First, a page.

The mission of the Fonts Working Group, part of the Fonts Activity, is to develop a specification (a “policy language”) to allow OpenType fonts to be embedded in Web documents in accordance with the fonts' licenses.
|End date||30 March 2010|
|Initial Chairs||Steve Zilles (Adobe), Simon Daniels (Microsoft)|
|Initial Team Contacts|
(FTE %: 30)
|Bert Bos, Chris Lilley|
|Meeting Schedule||weekly telcons, two ftf meetings|
The goal of the working group is to allow OpenType fonts to be embedded in Web documents, in particular (but not exclusively) in documents that can refer to fonts via W3C's Web Fonts technology. Currently, Web Fonts is part of CSS and SVG.
Embedded in this case means that the font is logically or physically tied to the document. In this case, that is achieved with a bi-directional link between the document and the font resource: The Web Fonts technology defines how to link (the style sheet for) a document to a font and this WG will define a (currently still nameless) mechanism that links an OpenType font to a document (or site) for which the font was made.
Web Fonts allows links to font resources that do not permit links back; we say that such fonts are linked, rather than embedded. E.g., some User Agents currently support links to standard OpenType files. Embedded fonts can exist alongside linked ones and a User Agent may support both. Indeed, both types may be used in the same document. The working group is not expected to define rules for font linking, since this is already adequately specified in CSS.
Some font licenses require the font to be embedded, others allow both embedding and linking, leaving the choice to the document's author (and yet others allow neither).
Examples of embedding technologies are “rooted fonts” and EOT.
The embedding technology must be such that an embedded font can retain all the typographic quality of OpenType (e.g., features such as glyph variants and glyph rearrangement) and an embedded font can be subsetted (e.g., all ideographs can be left out to make the font smaller if a document doesn't need them). It should also be simple to use and easy to implement.
The working group should address at least the following issues:
The working group aims to make a W3C Recommendation, which also requires developing a test suite. The Recommendation should be implemented (both renderers and authoring tools) on at least two different platforms.
The group may organize one or more workshops or meetings to gather feedback, to coordinate implementations, etc. One goal is also to continue the dialog with font designers, font resellers and graphic designers.
The expected deliverables are:
The group may also need to register an Internet Media Type for embedded fonts.
The working group will review the Web Fonts specification (which is expected to be developed by the CSS and/or SVG working groups).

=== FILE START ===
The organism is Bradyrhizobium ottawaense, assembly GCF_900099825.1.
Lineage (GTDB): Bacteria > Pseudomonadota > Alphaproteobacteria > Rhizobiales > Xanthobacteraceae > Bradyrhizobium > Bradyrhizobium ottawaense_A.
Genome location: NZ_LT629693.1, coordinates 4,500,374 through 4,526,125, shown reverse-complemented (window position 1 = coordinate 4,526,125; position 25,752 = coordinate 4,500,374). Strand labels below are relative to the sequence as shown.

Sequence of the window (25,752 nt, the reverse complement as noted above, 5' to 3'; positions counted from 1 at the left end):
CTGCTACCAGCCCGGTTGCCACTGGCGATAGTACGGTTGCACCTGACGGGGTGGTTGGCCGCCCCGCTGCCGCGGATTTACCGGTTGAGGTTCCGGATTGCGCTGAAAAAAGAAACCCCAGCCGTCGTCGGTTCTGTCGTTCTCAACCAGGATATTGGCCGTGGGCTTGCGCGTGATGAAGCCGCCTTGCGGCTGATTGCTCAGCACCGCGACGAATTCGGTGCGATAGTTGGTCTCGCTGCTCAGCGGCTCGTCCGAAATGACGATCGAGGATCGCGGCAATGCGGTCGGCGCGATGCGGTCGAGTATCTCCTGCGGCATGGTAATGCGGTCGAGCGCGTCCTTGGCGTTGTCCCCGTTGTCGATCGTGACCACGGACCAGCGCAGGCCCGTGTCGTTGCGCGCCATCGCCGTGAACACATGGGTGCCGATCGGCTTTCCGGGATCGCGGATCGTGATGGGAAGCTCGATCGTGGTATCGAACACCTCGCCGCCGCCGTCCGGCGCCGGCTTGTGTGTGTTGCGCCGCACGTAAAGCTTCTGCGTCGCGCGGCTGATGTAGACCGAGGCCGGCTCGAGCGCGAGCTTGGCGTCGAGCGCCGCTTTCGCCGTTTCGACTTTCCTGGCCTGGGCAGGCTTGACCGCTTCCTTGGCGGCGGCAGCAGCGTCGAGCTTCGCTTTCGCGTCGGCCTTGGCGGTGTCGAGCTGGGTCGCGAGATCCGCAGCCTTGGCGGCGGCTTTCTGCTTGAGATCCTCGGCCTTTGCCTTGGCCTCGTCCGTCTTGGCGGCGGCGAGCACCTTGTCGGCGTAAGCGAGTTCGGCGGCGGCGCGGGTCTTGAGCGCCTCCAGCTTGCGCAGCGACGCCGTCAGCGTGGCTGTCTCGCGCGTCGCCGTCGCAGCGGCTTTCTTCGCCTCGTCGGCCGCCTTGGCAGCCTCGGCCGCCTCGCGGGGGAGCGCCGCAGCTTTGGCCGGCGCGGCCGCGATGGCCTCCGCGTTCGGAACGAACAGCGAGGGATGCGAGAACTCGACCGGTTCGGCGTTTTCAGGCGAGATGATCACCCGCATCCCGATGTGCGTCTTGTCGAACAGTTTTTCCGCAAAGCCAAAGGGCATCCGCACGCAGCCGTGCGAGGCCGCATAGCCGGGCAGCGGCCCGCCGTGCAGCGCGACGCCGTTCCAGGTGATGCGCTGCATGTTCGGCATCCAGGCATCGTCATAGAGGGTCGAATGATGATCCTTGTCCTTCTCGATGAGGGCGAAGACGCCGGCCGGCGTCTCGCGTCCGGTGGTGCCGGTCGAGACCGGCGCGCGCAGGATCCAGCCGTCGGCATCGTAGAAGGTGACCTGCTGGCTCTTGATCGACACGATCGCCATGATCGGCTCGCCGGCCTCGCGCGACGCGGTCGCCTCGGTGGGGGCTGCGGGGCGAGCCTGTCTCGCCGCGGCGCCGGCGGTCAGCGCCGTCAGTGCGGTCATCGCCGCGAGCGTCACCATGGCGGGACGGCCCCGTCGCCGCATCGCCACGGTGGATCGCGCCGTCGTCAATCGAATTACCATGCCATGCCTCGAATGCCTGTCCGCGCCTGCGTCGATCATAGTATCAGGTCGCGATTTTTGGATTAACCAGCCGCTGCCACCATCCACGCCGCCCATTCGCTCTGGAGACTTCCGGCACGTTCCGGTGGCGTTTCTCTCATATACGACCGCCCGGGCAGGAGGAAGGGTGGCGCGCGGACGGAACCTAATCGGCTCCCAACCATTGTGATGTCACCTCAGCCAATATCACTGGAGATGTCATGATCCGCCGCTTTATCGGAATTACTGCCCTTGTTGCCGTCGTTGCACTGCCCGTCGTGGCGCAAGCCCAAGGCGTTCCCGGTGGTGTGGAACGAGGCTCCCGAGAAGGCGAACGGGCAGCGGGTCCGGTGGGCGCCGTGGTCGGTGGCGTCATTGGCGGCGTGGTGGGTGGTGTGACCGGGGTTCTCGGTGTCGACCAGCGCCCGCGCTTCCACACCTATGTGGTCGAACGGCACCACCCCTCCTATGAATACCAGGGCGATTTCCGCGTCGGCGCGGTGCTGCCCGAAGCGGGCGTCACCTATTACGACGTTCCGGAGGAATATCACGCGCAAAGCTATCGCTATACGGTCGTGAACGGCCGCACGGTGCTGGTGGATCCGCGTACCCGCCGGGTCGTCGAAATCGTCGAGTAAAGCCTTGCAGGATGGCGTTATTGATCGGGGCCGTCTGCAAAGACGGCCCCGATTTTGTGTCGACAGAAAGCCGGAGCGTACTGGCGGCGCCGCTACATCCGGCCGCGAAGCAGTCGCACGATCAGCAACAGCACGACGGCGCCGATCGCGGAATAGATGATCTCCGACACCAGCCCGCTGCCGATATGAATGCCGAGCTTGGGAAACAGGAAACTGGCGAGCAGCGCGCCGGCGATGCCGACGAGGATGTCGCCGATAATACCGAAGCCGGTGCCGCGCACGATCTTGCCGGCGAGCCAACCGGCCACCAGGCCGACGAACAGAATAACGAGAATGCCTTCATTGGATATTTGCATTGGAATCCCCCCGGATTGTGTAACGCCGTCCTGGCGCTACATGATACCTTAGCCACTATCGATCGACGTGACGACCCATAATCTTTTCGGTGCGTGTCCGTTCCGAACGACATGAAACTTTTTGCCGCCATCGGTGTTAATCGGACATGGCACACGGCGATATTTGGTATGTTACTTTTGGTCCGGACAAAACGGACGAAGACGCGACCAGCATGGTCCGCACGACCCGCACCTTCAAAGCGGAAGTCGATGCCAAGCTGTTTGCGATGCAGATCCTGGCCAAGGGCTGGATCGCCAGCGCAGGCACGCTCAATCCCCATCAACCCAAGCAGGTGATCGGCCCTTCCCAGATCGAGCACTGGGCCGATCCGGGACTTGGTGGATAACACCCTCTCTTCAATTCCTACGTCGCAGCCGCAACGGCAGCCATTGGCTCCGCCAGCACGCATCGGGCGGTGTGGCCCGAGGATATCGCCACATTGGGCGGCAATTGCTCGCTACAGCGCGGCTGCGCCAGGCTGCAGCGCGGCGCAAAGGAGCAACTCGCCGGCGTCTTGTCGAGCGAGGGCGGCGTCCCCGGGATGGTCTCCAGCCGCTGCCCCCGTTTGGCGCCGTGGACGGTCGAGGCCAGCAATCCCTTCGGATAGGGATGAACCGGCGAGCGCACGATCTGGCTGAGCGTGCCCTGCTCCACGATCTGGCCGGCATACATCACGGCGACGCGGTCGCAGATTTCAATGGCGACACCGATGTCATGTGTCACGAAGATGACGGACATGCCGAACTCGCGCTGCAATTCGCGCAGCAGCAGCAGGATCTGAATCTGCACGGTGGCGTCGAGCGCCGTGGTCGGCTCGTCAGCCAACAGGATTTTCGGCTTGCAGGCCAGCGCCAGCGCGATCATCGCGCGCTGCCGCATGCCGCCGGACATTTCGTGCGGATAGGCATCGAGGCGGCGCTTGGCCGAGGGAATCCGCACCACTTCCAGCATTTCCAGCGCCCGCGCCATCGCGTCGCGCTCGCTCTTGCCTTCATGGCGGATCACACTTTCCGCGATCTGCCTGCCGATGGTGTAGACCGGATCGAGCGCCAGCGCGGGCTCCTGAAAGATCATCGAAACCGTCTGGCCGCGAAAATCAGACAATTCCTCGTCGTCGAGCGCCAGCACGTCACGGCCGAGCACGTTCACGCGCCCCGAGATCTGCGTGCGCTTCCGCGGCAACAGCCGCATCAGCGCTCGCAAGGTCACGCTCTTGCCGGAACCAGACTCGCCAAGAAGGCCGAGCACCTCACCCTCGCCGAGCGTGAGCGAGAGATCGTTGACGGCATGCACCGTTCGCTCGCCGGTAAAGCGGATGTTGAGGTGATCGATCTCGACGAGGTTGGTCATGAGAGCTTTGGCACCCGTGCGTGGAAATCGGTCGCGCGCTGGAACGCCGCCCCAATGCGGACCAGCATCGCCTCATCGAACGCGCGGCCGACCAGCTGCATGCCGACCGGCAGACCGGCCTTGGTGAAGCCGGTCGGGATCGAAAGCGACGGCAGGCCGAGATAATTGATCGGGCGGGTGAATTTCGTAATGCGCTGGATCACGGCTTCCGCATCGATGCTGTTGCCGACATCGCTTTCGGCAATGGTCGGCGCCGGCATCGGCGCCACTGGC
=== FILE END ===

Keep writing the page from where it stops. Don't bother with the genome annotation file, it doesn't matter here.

Specification transition estimates and other milestones
|Deliverable||Feb 2009||Mar 2009||Apr 2009||Sep 2009||Nov 2009||Jan 2010||Feb 2010||Mar 2010|
The group will document significant changes from this initial schedule on the group home page.
Effective participation to the Working Group is expected to consume 0.2 fte (one work day per week) for each participant; 0.4 fte (two days per week) for editors.
The working group may apply the Good Standing requirements of the W3C Process.
This group primarily conducts its work on the public mailing list <email@example.com> and may also use the member-only mailing list <firstname.lastname@example.org>.
Information about the group (deliverables, participants, face-to-face meetings, teleconferences, etc.) is available from the Working Group home page.
The group holds weekly, one-hour teleconferences and two face-to-face meetings. The group may meet more or less frequently as needed.
As explained in the Process Document (section 3.3), this group will seek to make decisions by consensus. When the Chair puts a question and observes dissent, after due consideration of different opinions, the Chair should record a decision (possibly after a formal vote) and any objections, and move on.
This charter is written in accordance with section 3.4, Votes of the W3C Process Document and includes no voting procedures beyond what the Process Document requires.
This Working Group operates under the W3C Patent Policy (5 February 2004 version). To promote the widest adoption of Web standards, W3C seeks to issue Recommendations that can be implemented, according to this policy, on a Royalty-Free basis.
For more information about disclosure obligations for this group, please see the W3C Patent Policy Implementation.
This charter for the Working Group has been created according to section 6.2 of the Process Document. In the event of a conflict between this document or the provisions of any charter and the W3C Process, the W3C Process takes precedence.Bert Bos
Copyright © 2008 W3C ® (MIT, ERCIM, Keio), All Rights Reserved.
Created: 5 May 2008
Modified: $Date: 2008/12/04 01:06:45 $